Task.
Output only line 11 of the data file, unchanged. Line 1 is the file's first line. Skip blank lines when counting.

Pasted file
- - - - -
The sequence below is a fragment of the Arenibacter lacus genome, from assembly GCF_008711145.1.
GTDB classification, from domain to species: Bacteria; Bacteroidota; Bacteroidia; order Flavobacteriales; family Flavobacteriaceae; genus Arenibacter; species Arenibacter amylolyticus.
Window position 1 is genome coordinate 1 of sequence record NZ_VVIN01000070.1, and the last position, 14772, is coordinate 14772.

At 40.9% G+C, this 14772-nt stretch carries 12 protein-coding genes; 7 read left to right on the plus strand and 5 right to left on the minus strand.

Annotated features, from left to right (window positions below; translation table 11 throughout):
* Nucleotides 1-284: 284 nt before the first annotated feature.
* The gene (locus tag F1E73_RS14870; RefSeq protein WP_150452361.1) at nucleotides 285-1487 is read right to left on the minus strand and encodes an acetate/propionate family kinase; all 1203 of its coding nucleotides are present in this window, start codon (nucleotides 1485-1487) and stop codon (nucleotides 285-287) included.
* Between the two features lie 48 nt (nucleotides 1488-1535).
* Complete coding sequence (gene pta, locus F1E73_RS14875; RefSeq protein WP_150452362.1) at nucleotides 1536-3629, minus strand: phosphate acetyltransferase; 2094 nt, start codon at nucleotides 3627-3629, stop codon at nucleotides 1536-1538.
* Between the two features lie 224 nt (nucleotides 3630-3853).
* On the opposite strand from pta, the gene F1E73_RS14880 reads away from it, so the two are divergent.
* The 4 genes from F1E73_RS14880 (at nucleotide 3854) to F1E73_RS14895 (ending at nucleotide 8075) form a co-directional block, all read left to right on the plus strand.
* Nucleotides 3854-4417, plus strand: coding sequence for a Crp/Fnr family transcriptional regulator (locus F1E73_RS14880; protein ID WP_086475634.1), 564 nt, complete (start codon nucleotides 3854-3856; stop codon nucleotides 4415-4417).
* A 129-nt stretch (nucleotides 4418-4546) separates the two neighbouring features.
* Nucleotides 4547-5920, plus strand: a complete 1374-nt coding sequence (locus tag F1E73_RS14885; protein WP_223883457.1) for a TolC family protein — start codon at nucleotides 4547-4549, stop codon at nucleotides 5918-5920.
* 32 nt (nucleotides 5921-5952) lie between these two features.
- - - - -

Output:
* On the opposite strand from pta, the gene F1E73_RS14880 reads away from it, so the two are divergent.